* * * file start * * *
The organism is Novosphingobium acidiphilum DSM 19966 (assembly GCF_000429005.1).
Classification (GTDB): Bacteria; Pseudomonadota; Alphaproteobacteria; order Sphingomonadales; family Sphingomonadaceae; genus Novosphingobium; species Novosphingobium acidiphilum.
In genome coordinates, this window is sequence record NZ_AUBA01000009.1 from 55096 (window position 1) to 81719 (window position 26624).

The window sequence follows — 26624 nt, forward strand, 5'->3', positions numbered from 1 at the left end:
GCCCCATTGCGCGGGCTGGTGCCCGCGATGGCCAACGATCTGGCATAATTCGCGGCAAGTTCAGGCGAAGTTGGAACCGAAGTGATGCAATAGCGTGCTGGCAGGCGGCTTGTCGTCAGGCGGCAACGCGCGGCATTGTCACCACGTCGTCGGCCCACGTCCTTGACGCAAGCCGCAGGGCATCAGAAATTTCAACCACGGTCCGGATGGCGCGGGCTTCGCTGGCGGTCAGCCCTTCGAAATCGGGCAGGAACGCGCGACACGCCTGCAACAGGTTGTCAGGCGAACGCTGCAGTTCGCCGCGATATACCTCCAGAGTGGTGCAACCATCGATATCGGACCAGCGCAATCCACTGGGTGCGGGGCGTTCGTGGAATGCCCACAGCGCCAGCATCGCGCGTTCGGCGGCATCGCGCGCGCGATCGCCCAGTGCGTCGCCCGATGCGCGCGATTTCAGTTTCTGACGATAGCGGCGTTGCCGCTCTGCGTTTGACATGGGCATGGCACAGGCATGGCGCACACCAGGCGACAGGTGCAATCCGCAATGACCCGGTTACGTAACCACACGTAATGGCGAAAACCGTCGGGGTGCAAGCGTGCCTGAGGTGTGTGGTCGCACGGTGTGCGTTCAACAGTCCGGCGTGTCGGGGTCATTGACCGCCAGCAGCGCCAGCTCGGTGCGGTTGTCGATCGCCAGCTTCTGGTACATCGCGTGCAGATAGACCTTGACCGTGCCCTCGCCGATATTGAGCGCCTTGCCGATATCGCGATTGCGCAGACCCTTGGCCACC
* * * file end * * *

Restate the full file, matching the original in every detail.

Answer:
The organism is Novosphingobium acidiphilum DSM 19966 (assembly GCF_000429005.1).
Classification (GTDB): Bacteria; Pseudomonadota; Alphaproteobacteria; order Sphingomonadales; family Sphingomonadaceae; genus Novosphingobium; species Novosphingobium acidiphilum.
In genome coordinates, this window is sequence record NZ_AUBA01000009.1 from 55096 (window position 1) to 81719 (window position 26624).

The window sequence follows — 26624 nt, forward strand, 5'->3', positions numbered from 1 at the left end:
GCCCCATTGCGCGGGCTGGTGCCCGCGATGGCCAACGATCTGGCATAATTCGCGGCAAGTTCAGGCGAAGTTGGAACCGAAGTGATGCAATAGCGTGCTGGCAGGCGGCTTGTCGTCAGGCGGCAACGCGCGGCATTGTCACCACGTCGTCGGCCCACGTCCTTGACGCAAGCCGCAGGGCATCAGAAATTTCAACCACGGTCCGGATGGCGCGGGCTTCGCTGGCGGTCAGCCCTTCGAAATCGGGCAGGAACGCGCGACACGCCTGCAACAGGTTGTCAGGCGAACGCTGCAGTTCGCCGCGATATACCTCCAGAGTGGTGCAACCATCGATATCGGACCAGCGCAATCCACTGGGTGCGGGGCGTTCGTGGAATGCCCACAGCGCCAGCATCGCGCGTTCGGCGGCATCGCGCGCGCGATCGCCCAGTGCGTCGCCCGATGCGCGCGATTTCAGTTTCTGACGATAGCGGCGTTGCCGCTCTGCGTTTGACATGGGCATGGCACAGGCATGGCGCACACCAGGCGACAGGTGCAATCCGCAATGACCCGGTTACGTAACCACACGTAATGGCGAAAACCGTCGGGGTGCAAGCGTGCCTGAGGTGTGTGGTCGCACGGTGTGCGTTCAACAGTCCGGCGTGTCGGGGTCATTGACCGCCAGCAGCGCCAGCTCGGTGCGGTTGTCGATCGCCAGCTTCTGGTACATCGCGTGCAGATAGACCTTGACCGTGCCCTCGCCGATATTGAGCGCCTTGCCGATATCGCGATTGCGCAGACCCTTGGCCACC